By contrast with his extended labors over the Ulmer biography, the Casablanca book had a “very hard deadline from the get-go,” which was contingent on the anticipated flurry of interest and activity in advance of the film’s 75th anniversary.
Winning a National Endowment for the Humanities’ Public Scholar Award in 2015-2016 allowed him to take time off from teaching to write full-time, he says. He also values the award as an endorsement of “the whole spirit in which the Casablanca book is written—namely, to appeal beyond the academy to a much broader public.” The fact that evaluators saw the book as one that “spoke to the core tenets of that newly minted grant,” he says, “was enormously important.”
Isenberg delivered the manuscript in April 2016, and Norton published it in February 2017, “in time for Valentine’s Day,” he says. Marketers hoped that the seasonal tie-in would resonate with fans of Casablanca’s love story, to be followed by a second wave of interest as the anniversary hit, he says, sounding impressed by their ingenuity.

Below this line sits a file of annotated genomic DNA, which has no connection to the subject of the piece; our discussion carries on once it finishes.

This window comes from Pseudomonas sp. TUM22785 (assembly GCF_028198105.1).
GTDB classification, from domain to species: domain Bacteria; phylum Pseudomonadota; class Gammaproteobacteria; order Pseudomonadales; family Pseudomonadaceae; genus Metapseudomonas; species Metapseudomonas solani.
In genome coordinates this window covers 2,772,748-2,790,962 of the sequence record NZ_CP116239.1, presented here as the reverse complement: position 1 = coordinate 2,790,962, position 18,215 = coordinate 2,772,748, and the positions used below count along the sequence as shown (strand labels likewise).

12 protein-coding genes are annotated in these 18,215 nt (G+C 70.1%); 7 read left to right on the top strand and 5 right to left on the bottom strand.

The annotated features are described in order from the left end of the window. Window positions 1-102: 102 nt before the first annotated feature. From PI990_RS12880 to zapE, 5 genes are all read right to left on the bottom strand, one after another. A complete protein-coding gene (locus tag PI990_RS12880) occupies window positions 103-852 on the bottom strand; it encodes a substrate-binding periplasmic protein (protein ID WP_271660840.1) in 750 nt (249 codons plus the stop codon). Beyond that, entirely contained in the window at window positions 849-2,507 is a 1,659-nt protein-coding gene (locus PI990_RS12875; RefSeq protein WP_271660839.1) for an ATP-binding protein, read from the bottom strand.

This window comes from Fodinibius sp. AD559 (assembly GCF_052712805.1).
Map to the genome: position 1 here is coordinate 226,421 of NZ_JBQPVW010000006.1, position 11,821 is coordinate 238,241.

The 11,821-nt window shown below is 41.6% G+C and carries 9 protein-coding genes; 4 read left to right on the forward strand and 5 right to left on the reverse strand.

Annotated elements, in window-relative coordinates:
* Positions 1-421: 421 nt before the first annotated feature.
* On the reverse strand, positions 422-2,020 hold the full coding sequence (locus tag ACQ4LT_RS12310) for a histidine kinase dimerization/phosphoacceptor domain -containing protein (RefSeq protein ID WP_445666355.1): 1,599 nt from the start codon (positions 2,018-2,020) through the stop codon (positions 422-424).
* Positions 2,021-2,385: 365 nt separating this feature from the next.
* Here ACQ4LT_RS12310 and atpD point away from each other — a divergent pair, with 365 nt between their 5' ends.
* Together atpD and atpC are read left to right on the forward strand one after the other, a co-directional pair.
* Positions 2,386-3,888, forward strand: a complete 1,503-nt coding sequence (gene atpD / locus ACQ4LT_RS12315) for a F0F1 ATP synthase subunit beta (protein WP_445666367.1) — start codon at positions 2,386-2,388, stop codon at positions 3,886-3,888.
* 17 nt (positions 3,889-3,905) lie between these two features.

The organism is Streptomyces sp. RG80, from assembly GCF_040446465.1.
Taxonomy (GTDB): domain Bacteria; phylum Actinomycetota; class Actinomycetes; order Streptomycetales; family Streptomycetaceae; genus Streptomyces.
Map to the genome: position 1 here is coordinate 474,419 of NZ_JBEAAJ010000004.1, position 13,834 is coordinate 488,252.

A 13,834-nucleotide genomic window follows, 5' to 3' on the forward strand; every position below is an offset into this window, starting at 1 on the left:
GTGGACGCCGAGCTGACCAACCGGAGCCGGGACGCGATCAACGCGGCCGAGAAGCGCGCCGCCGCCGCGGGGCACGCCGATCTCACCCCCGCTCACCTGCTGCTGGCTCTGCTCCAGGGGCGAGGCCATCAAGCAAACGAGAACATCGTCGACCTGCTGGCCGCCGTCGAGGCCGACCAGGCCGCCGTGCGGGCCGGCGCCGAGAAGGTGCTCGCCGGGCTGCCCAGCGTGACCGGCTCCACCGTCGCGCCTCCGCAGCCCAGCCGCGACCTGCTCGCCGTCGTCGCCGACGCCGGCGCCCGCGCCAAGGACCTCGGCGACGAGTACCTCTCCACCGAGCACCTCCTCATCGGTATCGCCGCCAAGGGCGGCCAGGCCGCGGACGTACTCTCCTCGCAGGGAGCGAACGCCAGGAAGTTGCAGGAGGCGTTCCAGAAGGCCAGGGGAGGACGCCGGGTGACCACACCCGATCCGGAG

The book made the LA Times bestseller list last spring—especially satisfying for him “as a native Angeleno.” As hoped, it has also reached an audience beyond his peers. “Suddenly I get people I wouldn’t ever have occasion to have met writing to me and sending these—the term, I guess, is fan mail,” he says. “They’re writing to say that they read it, and they have questions about this [or that]. Almost on a daily basis I’ll get an email saying, ‘I saw the movie when it came out.’”
Despite the compressed writing schedule and the many previous books aboutCasablanca—from production histories like Aljean Harmetz’sRound Up the Usual Suspects, originally published in 1992, to the often-at-odds memoirs of various participants—Isenberg nevertheless managed to bring new information about the film to light, as well as updating the story of its “Afterlife” into the 21st century.